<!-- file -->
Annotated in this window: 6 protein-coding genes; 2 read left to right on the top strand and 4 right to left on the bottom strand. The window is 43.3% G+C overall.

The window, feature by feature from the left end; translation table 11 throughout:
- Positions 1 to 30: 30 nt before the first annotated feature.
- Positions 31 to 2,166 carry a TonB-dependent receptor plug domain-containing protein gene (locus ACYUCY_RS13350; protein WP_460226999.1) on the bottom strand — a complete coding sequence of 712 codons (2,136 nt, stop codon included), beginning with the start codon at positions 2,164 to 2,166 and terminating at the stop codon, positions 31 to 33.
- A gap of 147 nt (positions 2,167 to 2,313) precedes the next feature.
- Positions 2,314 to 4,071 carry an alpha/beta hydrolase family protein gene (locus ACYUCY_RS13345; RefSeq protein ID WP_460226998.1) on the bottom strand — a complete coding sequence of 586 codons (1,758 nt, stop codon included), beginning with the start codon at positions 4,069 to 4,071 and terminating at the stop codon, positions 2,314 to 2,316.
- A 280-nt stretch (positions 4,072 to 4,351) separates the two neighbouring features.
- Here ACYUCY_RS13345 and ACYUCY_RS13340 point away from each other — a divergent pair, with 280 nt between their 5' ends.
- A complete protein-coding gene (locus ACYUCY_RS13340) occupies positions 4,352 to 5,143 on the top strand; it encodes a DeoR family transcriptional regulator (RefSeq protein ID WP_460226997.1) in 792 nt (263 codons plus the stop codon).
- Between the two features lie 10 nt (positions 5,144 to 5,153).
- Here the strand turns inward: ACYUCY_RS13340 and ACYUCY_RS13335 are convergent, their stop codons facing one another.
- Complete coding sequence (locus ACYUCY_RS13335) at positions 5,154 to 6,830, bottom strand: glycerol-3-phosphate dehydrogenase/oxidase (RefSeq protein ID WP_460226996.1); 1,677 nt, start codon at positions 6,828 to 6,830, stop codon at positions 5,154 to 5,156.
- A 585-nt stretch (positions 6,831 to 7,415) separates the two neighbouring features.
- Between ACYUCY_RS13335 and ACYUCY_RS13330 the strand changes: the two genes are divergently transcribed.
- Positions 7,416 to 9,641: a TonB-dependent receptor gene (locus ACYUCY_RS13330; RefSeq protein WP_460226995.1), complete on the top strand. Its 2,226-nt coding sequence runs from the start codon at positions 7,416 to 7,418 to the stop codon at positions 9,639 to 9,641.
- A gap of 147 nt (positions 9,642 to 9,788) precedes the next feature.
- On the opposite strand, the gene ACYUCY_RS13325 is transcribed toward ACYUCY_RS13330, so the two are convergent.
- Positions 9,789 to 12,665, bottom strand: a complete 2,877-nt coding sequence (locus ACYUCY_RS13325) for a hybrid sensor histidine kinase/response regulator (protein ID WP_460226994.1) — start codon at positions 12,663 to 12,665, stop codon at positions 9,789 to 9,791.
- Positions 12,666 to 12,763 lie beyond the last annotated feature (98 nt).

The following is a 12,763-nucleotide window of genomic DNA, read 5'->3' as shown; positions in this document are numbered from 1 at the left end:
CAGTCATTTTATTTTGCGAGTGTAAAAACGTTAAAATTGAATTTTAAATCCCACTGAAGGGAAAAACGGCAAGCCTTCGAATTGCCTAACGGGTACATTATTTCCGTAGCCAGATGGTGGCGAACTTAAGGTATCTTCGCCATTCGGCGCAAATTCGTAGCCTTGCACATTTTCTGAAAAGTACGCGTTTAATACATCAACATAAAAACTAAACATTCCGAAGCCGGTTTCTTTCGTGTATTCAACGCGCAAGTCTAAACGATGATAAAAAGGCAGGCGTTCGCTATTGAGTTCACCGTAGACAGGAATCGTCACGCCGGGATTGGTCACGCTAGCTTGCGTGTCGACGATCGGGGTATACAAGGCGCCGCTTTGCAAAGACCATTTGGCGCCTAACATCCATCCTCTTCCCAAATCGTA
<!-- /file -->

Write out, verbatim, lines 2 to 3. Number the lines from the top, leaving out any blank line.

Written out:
The window, feature by feature from the left end; translation table 11 throughout:
- Positions 1 to 30: 30 nt before the first annotated feature.